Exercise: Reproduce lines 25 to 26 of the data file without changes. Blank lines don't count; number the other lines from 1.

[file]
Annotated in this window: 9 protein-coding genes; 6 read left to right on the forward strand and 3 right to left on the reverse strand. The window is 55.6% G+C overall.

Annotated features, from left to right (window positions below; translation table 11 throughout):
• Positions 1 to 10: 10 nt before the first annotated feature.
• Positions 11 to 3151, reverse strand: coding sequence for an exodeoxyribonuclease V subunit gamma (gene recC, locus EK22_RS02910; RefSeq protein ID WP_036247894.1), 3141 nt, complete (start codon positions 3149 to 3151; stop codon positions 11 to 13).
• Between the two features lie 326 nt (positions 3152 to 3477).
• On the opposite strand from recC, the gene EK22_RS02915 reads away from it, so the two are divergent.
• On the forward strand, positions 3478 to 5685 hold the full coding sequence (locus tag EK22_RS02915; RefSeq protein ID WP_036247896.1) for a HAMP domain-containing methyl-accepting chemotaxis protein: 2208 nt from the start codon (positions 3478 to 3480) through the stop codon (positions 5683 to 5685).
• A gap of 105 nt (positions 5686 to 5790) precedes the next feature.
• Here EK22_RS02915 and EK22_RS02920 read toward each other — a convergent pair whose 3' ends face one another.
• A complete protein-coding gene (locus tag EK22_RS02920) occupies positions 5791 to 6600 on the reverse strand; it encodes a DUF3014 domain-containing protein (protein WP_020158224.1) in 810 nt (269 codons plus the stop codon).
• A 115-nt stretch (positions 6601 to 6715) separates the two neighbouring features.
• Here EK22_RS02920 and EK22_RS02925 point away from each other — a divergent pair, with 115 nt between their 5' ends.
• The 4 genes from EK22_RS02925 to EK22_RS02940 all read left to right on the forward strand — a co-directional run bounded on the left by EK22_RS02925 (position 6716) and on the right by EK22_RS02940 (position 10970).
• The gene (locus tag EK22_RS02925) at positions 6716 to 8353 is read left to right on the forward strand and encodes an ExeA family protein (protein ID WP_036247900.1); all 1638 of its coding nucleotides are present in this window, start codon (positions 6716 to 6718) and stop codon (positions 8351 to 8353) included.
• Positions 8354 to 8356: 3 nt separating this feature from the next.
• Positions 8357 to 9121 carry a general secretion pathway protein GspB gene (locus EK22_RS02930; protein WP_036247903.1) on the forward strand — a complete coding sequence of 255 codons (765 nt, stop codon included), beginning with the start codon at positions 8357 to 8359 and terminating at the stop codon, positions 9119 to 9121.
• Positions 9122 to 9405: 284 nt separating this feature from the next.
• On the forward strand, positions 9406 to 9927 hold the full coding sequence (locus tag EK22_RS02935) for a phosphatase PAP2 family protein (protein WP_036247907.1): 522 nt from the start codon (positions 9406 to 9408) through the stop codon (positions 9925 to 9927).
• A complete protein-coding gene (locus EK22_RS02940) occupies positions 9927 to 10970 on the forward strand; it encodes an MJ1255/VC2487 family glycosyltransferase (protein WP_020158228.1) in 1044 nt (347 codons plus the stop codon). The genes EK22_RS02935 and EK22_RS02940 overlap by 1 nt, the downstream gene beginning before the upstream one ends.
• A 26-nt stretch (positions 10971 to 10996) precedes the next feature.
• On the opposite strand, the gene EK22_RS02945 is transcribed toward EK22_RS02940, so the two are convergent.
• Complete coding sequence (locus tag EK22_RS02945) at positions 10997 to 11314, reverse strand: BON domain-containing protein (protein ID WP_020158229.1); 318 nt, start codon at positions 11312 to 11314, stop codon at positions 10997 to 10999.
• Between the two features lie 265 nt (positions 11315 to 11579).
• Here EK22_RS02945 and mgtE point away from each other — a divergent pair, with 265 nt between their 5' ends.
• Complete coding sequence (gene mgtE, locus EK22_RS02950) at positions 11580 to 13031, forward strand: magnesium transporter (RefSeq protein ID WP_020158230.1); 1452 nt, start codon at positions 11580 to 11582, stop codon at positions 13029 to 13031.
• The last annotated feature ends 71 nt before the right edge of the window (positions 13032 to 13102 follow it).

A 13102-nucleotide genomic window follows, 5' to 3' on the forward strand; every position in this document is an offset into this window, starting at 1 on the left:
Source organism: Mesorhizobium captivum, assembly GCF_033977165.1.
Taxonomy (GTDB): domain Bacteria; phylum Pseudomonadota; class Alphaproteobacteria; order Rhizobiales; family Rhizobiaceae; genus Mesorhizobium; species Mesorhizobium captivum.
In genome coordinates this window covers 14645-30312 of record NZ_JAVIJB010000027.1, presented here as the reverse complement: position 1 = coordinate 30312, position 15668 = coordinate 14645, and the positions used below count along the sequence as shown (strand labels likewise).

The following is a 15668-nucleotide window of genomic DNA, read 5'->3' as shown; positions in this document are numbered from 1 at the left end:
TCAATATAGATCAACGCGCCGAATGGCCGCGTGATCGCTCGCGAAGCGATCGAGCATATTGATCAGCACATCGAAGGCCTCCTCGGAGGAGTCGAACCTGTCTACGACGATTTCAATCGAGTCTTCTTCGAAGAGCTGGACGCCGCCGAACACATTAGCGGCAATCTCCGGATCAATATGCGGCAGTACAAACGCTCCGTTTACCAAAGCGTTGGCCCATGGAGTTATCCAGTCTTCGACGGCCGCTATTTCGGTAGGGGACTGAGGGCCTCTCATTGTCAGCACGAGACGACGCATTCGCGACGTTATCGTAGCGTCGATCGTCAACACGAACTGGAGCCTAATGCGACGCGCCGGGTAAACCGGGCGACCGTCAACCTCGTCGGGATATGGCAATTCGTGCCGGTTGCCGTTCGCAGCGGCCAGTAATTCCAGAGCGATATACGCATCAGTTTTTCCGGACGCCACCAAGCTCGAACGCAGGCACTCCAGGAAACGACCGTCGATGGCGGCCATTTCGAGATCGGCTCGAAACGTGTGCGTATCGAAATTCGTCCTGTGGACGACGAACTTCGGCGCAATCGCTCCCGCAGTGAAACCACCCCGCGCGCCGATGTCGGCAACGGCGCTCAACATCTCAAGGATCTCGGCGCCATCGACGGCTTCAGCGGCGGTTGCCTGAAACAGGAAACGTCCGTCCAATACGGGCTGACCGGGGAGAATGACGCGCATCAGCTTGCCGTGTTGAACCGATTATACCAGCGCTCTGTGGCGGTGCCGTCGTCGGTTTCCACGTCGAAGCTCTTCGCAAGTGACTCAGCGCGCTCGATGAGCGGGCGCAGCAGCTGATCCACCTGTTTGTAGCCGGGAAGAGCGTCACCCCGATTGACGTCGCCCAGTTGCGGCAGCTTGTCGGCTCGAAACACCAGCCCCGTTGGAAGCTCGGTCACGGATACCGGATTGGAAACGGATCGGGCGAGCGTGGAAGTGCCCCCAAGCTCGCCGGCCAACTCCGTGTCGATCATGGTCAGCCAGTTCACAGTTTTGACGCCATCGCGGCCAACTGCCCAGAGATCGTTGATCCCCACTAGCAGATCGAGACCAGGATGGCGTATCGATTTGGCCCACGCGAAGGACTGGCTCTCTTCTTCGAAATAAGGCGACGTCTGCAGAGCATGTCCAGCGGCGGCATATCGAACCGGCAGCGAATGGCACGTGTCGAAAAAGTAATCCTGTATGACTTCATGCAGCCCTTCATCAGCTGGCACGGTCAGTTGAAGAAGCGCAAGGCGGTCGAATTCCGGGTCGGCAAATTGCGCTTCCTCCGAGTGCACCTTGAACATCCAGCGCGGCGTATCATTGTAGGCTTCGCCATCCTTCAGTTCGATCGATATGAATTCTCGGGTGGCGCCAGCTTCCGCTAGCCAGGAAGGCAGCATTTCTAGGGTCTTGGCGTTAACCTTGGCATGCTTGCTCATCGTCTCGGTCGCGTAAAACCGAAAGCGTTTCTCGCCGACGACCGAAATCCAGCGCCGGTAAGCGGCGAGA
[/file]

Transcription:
• Complete coding sequence (gene mgtE, locus EK22_RS02950) at positions 11580 to 13031, forward strand: magnesium transporter (RefSeq protein ID WP_020158230.1); 1452 nt, start codon at positions 11580 to 11582, stop codon at positions 13029 to 13031.
• The last annotated feature ends 71 nt before the right edge of the window (positions 13032 to 13102 follow it).